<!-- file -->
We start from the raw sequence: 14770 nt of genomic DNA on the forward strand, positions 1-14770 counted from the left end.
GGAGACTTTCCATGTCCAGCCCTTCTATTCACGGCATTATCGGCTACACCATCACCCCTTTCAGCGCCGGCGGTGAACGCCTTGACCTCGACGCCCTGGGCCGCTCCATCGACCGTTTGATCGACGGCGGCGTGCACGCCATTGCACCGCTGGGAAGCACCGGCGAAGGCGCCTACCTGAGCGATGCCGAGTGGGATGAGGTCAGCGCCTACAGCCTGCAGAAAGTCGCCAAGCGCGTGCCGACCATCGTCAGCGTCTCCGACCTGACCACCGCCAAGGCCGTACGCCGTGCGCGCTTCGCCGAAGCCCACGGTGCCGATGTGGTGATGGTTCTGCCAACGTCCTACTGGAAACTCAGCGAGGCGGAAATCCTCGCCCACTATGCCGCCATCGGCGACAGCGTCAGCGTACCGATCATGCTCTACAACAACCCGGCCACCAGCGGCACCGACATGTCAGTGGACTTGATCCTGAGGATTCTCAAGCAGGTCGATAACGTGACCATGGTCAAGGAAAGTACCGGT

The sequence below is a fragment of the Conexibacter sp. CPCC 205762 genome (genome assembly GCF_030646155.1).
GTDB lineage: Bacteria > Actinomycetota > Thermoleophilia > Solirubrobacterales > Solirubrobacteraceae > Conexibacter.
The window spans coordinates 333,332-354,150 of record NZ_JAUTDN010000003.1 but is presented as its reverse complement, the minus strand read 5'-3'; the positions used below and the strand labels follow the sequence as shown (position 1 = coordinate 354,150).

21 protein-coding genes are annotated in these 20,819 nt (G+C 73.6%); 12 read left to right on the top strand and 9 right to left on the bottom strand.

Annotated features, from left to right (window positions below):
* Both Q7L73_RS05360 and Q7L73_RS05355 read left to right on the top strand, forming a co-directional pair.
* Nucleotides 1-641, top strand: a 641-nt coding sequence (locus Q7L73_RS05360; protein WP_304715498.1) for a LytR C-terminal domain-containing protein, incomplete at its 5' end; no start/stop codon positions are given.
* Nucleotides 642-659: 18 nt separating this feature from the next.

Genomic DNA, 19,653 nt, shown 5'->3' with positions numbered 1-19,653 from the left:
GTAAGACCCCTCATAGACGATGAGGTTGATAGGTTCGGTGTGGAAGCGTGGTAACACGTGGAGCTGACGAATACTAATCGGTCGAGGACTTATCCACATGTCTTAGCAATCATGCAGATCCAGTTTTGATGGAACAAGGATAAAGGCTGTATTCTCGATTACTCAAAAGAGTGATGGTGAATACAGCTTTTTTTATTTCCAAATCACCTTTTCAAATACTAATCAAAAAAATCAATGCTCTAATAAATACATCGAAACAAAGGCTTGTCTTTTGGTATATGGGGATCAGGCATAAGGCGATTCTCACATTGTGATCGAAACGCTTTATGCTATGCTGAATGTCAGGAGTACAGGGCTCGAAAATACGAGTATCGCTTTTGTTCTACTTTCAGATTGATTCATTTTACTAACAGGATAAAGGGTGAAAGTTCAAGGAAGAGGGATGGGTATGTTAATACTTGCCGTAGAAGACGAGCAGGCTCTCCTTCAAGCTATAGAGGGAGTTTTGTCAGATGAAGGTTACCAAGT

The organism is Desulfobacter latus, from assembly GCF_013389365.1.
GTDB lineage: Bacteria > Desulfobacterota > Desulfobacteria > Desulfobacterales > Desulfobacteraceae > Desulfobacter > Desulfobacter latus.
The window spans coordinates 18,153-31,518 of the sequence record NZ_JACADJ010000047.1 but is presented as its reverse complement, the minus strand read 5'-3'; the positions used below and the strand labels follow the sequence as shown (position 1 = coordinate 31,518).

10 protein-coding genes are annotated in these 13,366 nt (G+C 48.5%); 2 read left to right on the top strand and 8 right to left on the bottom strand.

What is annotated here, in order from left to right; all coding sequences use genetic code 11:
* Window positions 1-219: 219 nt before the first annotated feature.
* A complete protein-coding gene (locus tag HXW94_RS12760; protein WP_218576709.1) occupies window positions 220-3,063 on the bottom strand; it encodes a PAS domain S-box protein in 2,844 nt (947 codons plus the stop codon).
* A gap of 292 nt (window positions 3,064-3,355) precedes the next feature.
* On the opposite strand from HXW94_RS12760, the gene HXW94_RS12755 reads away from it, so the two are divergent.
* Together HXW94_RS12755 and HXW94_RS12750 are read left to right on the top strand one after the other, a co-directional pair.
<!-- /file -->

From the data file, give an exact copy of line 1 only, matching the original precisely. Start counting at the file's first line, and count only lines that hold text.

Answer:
We start from the raw sequence: 14770 nt of genomic DNA on the forward strand, positions 1-14770 counted from the left end.